Kingsburg High School leaders disarm staff members who had permission to carry guns on campus

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Kingsburg Joint Union High School leaders are disarming the few staff members who had permission to carry guns on campus. (KFSN)

Governor Brown signed a bill banning firearms on school grounds prompting Kingsburg Joint Union High School leaders to disarm a few staff members who had permission to carry guns on campus. The school had up to five anonymous staff members carrying weapons.

Superintendent Don Shoemaker says the decision strips local districts from deciding what type of protection will work best in the event of an emergency.

"Of course, trying to protect our students is the most important thing we want to do obviously. There's been over 200 shootings school shooting incidences since Sandy Hook," said Shoemaker.

Democratic Assemblymember Kevin McCarty of Sacramento introduced Assembly Bill 424 that California lawmakers passed 43-23. The goal was to reduce gun violence by making schools truly gun free.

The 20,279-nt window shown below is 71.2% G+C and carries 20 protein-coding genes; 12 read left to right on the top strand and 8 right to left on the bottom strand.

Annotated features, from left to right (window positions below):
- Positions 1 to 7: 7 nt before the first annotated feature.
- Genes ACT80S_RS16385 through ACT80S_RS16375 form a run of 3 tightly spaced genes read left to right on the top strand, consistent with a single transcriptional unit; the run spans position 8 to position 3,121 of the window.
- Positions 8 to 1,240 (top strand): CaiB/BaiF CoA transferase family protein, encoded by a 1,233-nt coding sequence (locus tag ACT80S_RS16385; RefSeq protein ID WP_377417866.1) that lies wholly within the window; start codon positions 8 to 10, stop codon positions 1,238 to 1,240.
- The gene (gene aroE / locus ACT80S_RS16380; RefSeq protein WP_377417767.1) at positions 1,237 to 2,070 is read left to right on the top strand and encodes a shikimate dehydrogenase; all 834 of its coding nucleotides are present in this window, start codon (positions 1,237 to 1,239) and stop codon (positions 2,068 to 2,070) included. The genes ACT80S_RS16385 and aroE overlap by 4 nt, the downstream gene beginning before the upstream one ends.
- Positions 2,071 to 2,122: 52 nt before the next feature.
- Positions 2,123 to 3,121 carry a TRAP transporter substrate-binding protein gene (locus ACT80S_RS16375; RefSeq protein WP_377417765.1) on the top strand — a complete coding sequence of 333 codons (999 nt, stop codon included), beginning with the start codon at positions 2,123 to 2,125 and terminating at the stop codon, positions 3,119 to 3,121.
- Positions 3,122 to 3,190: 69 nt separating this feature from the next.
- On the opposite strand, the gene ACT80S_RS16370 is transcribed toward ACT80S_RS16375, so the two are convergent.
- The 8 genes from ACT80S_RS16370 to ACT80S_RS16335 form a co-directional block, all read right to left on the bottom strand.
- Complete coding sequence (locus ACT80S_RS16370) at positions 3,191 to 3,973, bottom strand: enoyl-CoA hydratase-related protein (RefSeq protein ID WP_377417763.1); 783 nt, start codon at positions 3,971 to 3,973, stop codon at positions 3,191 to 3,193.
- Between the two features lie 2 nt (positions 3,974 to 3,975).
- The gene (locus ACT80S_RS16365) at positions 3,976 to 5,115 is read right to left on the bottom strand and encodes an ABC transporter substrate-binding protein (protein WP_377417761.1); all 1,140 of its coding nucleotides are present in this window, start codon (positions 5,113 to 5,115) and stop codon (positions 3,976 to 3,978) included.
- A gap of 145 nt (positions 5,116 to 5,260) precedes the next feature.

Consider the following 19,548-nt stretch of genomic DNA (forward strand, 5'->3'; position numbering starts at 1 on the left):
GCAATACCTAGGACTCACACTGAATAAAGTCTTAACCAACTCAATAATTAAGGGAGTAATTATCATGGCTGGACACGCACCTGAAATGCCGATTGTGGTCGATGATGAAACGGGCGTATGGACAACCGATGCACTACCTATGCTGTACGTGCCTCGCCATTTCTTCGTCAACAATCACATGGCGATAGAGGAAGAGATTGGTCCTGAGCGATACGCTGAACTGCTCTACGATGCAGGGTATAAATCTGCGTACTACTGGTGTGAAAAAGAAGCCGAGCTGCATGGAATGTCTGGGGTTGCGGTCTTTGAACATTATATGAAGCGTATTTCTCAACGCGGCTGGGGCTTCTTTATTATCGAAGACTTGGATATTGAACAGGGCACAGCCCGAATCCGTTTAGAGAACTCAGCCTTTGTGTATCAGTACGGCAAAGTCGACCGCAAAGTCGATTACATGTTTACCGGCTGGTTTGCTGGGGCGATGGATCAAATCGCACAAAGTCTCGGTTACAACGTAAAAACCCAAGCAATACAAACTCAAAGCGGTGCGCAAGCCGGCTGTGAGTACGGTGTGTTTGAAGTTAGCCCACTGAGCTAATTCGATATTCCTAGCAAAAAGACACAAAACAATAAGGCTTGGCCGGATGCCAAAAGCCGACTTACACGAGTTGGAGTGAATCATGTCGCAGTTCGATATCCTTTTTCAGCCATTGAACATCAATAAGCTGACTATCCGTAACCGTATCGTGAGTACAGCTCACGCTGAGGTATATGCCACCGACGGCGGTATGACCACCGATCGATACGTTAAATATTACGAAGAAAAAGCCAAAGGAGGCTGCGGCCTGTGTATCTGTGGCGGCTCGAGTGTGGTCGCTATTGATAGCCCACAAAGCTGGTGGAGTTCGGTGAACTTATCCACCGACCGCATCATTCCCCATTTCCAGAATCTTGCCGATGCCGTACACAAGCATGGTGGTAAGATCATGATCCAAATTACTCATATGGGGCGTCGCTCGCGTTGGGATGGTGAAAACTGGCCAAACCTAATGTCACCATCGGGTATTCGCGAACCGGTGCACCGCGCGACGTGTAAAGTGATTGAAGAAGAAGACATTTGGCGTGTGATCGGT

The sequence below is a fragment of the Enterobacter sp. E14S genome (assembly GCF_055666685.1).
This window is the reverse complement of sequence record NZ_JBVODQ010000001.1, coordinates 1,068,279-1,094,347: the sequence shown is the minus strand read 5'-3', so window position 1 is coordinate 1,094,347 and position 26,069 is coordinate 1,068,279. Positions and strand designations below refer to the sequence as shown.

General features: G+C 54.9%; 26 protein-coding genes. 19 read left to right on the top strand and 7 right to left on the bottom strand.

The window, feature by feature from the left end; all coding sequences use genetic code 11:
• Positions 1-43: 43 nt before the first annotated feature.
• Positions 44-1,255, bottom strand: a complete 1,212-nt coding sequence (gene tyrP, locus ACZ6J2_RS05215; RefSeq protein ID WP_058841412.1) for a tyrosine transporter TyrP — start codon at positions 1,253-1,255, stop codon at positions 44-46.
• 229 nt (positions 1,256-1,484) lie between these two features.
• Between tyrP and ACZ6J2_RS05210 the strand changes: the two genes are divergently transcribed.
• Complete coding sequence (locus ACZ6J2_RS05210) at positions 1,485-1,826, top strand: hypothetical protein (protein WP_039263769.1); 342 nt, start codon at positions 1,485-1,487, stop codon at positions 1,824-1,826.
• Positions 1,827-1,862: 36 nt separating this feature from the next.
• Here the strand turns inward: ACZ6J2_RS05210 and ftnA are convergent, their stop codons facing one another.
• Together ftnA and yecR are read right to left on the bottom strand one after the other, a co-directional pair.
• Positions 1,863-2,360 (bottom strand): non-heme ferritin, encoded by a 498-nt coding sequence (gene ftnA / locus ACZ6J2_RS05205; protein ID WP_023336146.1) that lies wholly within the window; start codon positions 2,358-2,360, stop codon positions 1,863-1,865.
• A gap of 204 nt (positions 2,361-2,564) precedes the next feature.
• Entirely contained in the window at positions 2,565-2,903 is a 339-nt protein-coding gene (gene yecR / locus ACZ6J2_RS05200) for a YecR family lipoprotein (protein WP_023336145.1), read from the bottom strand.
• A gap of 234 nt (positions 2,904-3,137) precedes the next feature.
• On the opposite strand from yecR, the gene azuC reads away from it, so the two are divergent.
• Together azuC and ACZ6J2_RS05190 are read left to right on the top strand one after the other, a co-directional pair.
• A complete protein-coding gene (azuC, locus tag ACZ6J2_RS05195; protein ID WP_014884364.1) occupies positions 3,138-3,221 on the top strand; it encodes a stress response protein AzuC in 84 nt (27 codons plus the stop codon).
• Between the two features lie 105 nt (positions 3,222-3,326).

The move was met Monday with mixed reaction from some seniors at Kingsburg High.

"For them to take away something like that for the students like security. I just feel like they shouldn't have done that. I feel like they should've stuck to one idea instead of changing it," said Kingsburg High Senior Eric Maldonado.

"There isn't much of a difference in the school. I think either way it was fine and didn't really impact the students much other than knowing that they had safe protection," said Darion Castillo.

The arming of certain and select staff members was just as much of a deterrent as a protective measure according to the superintendent. The staff members who had concealed weapons permits also went through a special training course in Nevada to learn how to handle active shooter situations. Each person paid for it themselves.

The district has other policies in the works but Shoemaker says they are not as effective as a gun would be. He said those first three minutes of a school shooting before officers can get to campus are the most critical.

"The reality is once somebody gets on campus you can have all the alarms and cameras and bells and whistles you want, which are important to have. But there's nothing like force meeting force," said Shoemaker.

The school board is one of five in the state that allowed some staff members to carry a gun. At this point, they do not plan to pursue any legal action.

Related Topics:
politicsgun lawscaliforniaeducationCaliforniaKingsburg
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